Beyond hormonal therapies in menopause

Research output: Contribution to journalArticlepeer-review

13 Scopus citations


Women in midlife often access health care providers with reports of hot flashes, sleep problems, and depressed mood, perhaps directly or indirectly associated with menopausal hormone shifts. Evidence that stress conditions have profound effects on reproductive function is suggestive that stress adaptation is important to understanding menopausal symptoms. This paper briefly outlines salient interactions between neurohormonal mechanisms of stress responses and reproduction known to be affected by exercise, dietary intake and cognitive strategies, as a basis for advocating research that tests these therapies as alternatives or complements to drug therapies for menopausal symptoms. Reductions in hot flashes and positive mood and sleep changes are evident with such therapies but specific study in midlife women is lacking, Specifically, exercise (type, duration, intensity, and timing), dietary intake (type and amount of macronutrients or micronutrients, fiber, and timing), and cognitive techniques (type, amount, duration, and timing), deserve testing for effects on catecholamines, serotonin, opioids, and other neuromediators; ovarian hormones and related steroids, as well as gonadotropins; and circulating neuromediator precursors in midlife women. Further outcomes for testing include body weight, temperature regulation, menstrual cycle regulation, fertility, mood state, eating and sleeping patterns, social patterns, disease risk factors, and symptoms.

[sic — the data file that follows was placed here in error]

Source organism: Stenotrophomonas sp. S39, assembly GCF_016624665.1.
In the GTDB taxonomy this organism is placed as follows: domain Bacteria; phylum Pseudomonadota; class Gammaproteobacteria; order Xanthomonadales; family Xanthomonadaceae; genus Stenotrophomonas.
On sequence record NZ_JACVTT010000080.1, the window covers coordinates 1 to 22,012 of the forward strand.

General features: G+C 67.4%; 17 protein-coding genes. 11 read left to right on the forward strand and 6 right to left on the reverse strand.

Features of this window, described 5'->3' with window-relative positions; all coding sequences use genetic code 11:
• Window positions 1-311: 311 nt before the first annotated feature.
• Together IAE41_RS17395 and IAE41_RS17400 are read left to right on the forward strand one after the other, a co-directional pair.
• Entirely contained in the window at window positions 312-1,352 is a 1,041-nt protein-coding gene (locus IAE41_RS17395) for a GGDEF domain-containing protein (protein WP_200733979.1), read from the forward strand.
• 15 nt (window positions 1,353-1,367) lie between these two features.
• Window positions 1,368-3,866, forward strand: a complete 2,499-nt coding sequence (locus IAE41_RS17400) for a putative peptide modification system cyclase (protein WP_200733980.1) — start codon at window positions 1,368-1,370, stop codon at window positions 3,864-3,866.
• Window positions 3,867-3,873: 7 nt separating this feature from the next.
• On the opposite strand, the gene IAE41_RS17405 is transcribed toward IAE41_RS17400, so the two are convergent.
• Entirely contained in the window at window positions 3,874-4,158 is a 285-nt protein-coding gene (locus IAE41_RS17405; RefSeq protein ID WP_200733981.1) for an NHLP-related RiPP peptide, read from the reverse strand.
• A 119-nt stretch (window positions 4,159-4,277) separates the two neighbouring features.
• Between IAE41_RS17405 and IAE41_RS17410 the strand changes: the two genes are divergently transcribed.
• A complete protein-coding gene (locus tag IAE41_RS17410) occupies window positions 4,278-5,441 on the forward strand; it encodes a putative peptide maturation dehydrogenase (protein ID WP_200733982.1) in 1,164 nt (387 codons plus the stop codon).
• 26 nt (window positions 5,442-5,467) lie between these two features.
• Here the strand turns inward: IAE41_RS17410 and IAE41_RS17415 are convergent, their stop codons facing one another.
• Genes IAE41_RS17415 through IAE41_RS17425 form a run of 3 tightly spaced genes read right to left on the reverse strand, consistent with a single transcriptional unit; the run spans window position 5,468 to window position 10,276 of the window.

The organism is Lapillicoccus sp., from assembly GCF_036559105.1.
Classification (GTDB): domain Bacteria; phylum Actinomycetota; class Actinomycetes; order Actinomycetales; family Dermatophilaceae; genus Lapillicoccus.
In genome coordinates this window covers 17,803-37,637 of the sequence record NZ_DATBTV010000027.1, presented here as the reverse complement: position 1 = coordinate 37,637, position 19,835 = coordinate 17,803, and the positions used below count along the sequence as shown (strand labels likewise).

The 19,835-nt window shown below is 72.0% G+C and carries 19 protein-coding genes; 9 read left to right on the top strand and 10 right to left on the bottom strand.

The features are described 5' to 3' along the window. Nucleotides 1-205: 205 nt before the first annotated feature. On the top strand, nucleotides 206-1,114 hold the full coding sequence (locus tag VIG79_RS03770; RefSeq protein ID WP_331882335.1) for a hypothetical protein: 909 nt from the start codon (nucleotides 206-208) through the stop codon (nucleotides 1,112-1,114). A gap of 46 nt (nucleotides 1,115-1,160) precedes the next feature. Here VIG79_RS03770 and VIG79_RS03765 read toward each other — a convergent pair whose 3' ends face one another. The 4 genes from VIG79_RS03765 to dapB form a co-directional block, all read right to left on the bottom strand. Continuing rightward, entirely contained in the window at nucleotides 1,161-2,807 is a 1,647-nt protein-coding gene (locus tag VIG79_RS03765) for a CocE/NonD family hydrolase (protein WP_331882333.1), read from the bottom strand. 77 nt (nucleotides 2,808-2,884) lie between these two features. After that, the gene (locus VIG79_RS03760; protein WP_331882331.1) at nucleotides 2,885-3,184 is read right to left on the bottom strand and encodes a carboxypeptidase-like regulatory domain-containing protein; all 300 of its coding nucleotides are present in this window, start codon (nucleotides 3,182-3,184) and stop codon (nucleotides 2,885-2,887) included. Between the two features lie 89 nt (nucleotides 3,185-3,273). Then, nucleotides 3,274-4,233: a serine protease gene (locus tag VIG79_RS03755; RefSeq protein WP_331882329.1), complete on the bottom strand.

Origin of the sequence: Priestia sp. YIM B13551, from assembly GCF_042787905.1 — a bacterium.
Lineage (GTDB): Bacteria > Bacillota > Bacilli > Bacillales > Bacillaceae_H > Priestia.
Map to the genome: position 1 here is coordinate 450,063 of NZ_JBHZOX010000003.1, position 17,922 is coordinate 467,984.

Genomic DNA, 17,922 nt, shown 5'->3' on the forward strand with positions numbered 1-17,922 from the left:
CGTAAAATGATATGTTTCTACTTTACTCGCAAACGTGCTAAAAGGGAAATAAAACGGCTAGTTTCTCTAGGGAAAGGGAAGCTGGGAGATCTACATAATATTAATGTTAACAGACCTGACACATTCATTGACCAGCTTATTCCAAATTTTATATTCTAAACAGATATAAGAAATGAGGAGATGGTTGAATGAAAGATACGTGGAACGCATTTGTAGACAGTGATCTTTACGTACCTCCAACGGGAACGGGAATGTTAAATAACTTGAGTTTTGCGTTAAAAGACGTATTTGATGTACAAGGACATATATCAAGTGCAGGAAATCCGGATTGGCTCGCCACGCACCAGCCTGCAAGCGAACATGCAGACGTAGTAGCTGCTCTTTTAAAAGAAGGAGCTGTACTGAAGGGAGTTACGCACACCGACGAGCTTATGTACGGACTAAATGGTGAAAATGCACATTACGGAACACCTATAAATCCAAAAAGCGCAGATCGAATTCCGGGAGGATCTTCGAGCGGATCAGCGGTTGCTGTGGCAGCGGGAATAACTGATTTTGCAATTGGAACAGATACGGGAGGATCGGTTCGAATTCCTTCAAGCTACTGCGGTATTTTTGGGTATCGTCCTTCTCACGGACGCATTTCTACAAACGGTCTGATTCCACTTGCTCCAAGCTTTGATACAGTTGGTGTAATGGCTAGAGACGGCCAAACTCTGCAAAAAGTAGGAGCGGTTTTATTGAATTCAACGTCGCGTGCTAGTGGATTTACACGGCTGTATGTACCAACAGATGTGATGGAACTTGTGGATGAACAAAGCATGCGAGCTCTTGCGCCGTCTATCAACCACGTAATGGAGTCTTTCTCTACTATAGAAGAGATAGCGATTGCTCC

Original languageEnglish (US)
Pages (from-to)469-476
Number of pages8
JournalExperimental Gerontology
Issue number3-4
StatePublished - 1994


  • cognitive therapies
  • diet intake
  • exercise
  • menopause
  • reproductive system
  • stress activation
  • symptoms

ASJC Scopus subject areas

  • Biochemistry
  • Aging
  • Molecular Biology
  • Genetics
  • Endocrinology
  • Cell Biology


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